But despite their uselessness, I don’t want to throw them away. These funky plastic-stemmed glasses are a reminder of a time of promise, the beginning that Agnes had talked about, a time when we had set about making a home instead of simply equipping a house, and each thing we bought together grew out of our passion instead of substituting for it. The longer Matthew and I lived together, the more specialized the stemware we bought. We had big-bowled Burgundy wine glasses and champagne flutes, glasses for Riesling and glasses for Sauvignon Blanc, slender crystal for port and tapered glasses for Sauternes. Glasses would break, but during our last years together we never bothered replacing them. What’s left is a motley assortment of differently shaped glasses that can only be used in the company of one or two at the most. I’ll toss them all, but not today. Today belongs to Agnes and Claire’s glasses. They are different from the leftover Riesling glass. They are like an anchor to that chain of possessions Matthew and I forged in our years of domesticity, and I think that if can unloose this mooring, it will be easier to throw out the rest.
I gathered up the glasses in a small bag and brought them to the recycling bin. The city recycling crew must have come by last night because it’s empty. I lower the bag into the bin and tip out the two stubby glasses. I promise myself I’ll arrange to see Agnes and Claire next week. Maybe even have them over for dinner.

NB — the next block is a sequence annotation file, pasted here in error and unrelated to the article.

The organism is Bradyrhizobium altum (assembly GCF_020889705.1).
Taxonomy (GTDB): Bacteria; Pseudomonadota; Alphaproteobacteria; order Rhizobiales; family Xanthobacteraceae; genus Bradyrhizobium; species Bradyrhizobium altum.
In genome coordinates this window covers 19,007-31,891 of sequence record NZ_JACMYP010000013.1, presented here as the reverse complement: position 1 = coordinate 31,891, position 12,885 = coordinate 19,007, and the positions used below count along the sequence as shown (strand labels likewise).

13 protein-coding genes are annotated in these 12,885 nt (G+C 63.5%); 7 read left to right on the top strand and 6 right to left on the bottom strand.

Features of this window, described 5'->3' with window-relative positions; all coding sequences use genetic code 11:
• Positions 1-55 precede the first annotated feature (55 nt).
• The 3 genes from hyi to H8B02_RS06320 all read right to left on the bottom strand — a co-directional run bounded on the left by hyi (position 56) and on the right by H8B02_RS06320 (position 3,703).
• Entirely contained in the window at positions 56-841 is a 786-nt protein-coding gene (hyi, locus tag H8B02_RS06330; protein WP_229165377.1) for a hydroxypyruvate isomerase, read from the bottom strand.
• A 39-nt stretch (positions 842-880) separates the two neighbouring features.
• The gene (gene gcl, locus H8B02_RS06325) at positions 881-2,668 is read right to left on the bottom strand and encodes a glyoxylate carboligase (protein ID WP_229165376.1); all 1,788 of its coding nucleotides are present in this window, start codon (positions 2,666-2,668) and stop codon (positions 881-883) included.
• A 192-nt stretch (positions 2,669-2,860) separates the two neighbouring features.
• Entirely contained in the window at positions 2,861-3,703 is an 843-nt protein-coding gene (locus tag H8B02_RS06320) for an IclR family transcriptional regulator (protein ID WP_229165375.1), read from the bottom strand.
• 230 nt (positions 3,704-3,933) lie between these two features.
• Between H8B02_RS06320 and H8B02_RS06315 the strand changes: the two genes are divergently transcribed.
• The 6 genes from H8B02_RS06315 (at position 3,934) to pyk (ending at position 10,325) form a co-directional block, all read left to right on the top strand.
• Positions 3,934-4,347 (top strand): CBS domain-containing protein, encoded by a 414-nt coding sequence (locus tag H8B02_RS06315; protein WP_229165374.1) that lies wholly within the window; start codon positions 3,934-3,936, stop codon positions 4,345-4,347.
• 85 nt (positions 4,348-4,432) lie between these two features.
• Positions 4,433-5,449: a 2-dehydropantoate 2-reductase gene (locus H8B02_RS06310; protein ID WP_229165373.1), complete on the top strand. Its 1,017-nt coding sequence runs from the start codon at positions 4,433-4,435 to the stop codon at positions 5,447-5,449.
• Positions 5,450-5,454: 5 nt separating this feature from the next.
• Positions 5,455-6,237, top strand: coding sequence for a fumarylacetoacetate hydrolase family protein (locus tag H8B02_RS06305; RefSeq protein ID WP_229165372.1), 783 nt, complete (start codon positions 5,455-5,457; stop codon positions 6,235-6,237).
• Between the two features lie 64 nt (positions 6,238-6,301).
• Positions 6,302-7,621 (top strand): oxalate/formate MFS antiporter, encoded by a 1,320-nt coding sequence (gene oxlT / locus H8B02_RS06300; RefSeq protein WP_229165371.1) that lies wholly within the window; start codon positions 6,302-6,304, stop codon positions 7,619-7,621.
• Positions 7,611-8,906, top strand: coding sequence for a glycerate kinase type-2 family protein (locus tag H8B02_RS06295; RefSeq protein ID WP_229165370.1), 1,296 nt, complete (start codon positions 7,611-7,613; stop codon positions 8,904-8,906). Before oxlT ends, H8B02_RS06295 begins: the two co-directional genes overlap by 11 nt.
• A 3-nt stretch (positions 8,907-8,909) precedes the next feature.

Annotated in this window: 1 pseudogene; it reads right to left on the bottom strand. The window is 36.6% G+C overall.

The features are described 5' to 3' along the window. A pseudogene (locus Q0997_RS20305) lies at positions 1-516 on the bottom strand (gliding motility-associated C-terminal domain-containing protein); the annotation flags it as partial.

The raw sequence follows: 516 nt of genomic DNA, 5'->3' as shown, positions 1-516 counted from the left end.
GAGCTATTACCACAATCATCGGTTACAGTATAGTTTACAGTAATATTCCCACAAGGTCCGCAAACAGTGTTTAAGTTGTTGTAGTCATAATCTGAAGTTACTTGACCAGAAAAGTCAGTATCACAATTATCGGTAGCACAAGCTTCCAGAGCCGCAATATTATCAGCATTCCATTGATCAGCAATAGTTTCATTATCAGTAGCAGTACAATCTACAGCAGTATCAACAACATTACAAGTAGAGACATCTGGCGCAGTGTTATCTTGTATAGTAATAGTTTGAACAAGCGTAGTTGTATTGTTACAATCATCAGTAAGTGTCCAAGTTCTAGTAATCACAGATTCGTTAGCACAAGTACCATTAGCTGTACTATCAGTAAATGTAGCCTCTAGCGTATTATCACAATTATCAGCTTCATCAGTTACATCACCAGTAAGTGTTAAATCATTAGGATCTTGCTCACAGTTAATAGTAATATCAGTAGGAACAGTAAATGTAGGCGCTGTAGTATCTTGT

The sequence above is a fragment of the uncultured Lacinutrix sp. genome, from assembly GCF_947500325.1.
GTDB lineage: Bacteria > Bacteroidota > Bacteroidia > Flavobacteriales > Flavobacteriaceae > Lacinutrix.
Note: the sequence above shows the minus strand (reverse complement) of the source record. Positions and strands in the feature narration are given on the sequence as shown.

I stumbled across the first rule of discarding when confronted with what to do with Agnes and Claire’s dollhouse glasses. It would have been cheating to throw one glass away today and the other later on. If I allowed myself that handicap, I could spend a year chucking out one CD a day and still have half the collection left. So, rule #1:
Objects that arrive in a set must depart in a set.
Obviously that doesn’t apply to CDs or books or clothes, so I will have to come up with a variation on this rule if I’m not to dispose of my entire wardrobe or clear out my library in one afternoon. Perhaps genre might be appropriate, but I will need to get the cladistics right and calibrate at the right level of detail. Fiction is too broad, crime novels written set in Weimar Germany may be too narrow (though surprisingly this is not a set of one).
I will need rules if I am to give some meaning to this project. Rules appeal to me, more than they should, Dieter says, which, coming from a German, says something about my peculiar delight in order. But I like the structure that a set of rules provides, and the order—and potential for creativity—that arises from their application. Because there are often various ways to attain a desired result within given constraints, the application of rules is always marked by a mix of the predictable and the unforeseeable; some solutions are elegant in their economy of means and clarity of purpose, others clunky and cumbersome.
Dieter reminds me of examples in history in which a slavish observance of rules has been catastrophic not only for the individual for entire nations. He tells me it is one of characteristics of ataxophobia, a fear of disorder. I tell him I’m not there yet.